Vancouver waives fees for nonprofit housing complexes

City council approves first waivers under current ordinance

By

Published:

 

The city council on Monday took steps toward offering more affordable housing in Vancouver by waiving about $275,000 in fees for two nonprofit housing complexes.

These are the first fee waivers under the current ordinance, according to Peggy Sheehan, community development grants manager. More projects are expected, including Meriwether Place, which will offer housing for homeless people who are chronically mentally ill.

The waivers keeps construction costs lower because those savings are passed on to the renters, according to Sheehan. The targeted rent for a one-bedroom apartment is between $600 and $700, but the developments will also offer two- and three-bedroom units.

The two developments, The Meadows and Sea Mar Community Health Center, sit near each other and have not yet begun construction. The Meadows is located at 3303 N.E. 78th Ave., and Sea Mar is located at 7803 N.E. Fourth Plain Blvd.

The housing is available to people whose income is at or below 60 percent of the average median income – or less than $36,500 per year, according to the most recent data.

Specifically, the city is waiving $275,338 in fees, money that would have gone toward transportation and parks.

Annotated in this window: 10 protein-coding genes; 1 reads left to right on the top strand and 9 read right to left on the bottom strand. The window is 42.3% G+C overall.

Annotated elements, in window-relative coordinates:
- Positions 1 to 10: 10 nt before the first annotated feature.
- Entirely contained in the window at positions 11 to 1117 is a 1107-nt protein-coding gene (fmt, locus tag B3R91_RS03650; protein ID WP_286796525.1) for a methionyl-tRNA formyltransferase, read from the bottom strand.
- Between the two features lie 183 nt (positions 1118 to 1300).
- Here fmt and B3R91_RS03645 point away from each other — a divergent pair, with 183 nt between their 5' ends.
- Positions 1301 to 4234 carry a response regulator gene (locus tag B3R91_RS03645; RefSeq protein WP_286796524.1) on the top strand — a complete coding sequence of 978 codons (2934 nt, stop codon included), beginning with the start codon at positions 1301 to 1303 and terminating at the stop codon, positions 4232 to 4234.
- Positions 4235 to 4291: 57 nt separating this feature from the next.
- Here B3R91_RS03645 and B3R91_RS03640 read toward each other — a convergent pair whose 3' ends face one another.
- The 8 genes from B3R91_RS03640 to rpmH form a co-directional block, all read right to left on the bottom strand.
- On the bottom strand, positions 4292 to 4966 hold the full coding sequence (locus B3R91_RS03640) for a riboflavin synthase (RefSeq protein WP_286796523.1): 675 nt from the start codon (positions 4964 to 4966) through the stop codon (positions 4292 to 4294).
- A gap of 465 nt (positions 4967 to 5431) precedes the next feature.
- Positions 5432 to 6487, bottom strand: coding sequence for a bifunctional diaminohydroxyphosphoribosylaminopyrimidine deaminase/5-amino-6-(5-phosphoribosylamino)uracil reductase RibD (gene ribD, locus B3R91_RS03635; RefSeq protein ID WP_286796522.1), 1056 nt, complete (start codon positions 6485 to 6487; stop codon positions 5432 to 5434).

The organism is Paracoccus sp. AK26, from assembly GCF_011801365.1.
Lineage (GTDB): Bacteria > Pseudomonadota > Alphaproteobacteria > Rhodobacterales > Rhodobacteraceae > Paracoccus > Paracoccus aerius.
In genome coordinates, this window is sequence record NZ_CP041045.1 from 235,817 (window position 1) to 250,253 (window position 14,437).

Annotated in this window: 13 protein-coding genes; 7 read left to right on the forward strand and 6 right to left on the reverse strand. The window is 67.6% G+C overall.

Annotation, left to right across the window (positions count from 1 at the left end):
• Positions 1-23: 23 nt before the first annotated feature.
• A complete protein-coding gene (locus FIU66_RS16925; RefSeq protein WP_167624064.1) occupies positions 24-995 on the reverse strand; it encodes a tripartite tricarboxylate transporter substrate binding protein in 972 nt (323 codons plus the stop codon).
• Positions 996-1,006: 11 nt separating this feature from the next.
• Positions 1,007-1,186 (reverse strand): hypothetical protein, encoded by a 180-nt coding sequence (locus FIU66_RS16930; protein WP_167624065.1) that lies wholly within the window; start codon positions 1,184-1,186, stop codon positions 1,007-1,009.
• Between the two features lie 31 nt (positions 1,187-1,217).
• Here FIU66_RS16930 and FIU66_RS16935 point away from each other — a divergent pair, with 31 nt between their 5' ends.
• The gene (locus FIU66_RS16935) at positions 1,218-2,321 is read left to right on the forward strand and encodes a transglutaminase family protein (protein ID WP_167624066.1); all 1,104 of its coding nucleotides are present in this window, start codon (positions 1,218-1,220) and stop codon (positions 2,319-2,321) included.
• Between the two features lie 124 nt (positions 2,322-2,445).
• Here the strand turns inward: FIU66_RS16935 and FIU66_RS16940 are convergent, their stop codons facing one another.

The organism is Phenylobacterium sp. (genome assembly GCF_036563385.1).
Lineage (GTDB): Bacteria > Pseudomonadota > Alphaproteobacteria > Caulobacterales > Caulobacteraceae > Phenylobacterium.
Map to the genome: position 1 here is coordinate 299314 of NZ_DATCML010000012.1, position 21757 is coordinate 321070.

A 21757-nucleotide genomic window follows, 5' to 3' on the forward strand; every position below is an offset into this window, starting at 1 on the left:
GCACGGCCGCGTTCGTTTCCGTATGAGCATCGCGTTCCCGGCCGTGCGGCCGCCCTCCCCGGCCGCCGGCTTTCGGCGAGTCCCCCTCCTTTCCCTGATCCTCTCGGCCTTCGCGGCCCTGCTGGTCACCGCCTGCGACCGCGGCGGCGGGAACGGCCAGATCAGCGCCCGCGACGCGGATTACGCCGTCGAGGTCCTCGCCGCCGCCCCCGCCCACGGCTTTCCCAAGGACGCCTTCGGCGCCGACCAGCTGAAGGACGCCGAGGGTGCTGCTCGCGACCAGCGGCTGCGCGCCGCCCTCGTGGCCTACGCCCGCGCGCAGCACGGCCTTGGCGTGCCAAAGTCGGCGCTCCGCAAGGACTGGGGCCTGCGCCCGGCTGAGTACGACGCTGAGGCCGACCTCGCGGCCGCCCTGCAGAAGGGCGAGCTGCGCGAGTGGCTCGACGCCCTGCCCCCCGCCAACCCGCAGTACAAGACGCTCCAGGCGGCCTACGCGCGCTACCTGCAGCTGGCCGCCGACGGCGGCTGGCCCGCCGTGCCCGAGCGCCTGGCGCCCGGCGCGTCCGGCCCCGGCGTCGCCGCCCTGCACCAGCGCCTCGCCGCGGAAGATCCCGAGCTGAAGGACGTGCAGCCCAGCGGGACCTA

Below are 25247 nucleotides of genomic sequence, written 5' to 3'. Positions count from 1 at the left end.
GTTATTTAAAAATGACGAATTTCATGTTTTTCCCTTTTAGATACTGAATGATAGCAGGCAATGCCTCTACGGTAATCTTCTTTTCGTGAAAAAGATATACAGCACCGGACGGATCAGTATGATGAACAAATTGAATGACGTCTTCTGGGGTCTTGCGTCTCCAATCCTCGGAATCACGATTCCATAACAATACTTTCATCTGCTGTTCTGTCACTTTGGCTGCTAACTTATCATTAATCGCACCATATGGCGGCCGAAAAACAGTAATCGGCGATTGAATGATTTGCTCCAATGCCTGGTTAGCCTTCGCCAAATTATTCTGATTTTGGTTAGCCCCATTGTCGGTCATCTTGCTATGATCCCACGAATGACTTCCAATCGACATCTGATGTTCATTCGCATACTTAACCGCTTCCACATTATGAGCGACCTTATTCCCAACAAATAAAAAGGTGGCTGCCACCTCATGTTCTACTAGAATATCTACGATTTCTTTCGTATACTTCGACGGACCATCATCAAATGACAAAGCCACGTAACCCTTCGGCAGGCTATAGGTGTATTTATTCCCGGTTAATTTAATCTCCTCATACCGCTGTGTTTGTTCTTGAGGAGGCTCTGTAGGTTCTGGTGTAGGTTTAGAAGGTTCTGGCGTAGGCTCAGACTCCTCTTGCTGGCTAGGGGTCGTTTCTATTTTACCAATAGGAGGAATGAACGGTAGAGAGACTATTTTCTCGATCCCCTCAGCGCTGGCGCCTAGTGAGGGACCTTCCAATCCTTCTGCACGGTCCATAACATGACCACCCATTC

In The Meadows development, 23 of the 30 units are reserved for people coming out of homelessness, according to Leah Greenwood of the Vancouver Housing Authority. She said she hopes the project serves as a successful model for other developments.

Sea Mar plans a six-story health care and apartment complex, offering medical and dental services on the first floor and 70 apartments on the upper five. The project includes 94 parking spaces. Sea Mar also owns affordable housing developments in Seattle and Pasco.

Both developments sit near a bus stop for The Vine, the city’s new bus rapid transit service between downtown Vancouver and Vancouver Mall.

The Meadows will cost about $8 million and is funded by donations, low-income housing tax credits, and the Washington State Housing Trust Fund.

Part of the ordinance for the waiver also requires the developers to provide low income housing indefinitely. They would be required to pay back all the waived fees if they decided to rent at market rates.

Jesus Sanchez, vice president for economic development and governmental affairs for Sea Mar, thanked the city council during a meeting Monday.

“Housing is the most important element of health care,” Sanchez said. “Having a home is the most important treatment of all.”


Will Campbell: 360-735-4507; will.campbell@columbian.com